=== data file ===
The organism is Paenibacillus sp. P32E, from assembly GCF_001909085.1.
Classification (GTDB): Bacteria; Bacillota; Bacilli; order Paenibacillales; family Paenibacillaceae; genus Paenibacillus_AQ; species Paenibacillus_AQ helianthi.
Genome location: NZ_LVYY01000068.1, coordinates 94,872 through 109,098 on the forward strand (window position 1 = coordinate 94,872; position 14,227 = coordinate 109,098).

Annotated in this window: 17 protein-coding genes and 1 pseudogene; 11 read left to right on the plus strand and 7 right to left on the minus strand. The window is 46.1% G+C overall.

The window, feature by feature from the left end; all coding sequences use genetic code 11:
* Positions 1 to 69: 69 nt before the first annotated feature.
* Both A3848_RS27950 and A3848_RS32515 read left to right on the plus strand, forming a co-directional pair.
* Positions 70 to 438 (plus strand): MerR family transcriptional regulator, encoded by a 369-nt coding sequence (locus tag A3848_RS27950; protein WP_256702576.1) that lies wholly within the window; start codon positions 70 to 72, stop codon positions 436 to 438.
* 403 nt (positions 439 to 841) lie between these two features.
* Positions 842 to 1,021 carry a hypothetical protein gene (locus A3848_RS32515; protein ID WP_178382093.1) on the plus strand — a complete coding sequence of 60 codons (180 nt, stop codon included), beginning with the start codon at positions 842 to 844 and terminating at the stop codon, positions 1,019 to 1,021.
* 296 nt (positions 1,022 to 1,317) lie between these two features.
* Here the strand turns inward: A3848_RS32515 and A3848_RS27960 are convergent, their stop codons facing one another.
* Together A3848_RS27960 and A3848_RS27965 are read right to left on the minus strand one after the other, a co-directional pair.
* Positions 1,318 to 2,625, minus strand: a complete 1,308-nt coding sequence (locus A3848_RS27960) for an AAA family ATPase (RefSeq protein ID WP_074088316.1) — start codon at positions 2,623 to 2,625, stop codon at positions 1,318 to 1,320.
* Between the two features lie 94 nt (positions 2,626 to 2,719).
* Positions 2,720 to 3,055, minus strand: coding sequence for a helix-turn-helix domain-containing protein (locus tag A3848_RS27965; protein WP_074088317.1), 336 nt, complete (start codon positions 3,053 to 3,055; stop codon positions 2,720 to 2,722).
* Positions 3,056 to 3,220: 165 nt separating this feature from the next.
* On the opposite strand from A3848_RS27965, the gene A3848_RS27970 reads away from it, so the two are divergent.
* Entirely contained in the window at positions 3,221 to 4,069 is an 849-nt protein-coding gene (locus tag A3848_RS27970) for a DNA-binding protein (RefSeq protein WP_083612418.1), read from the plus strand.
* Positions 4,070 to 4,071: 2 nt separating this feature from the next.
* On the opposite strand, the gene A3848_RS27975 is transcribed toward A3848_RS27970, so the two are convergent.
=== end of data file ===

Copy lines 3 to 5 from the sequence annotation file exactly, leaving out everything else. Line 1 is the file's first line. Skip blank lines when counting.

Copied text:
Genome location: NZ_LVYY01000068.1, coordinates 94,872 through 109,098 on the forward strand (window position 1 = coordinate 94,872; position 14,227 = coordinate 109,098).

Annotated in this window: 17 protein-coding genes and 1 pseudogene; 11 read left to right on the plus strand and 7 right to left on the minus strand. The window is 46.1% G+C overall.

The window, feature by feature from the left end; all coding sequences use genetic code 11: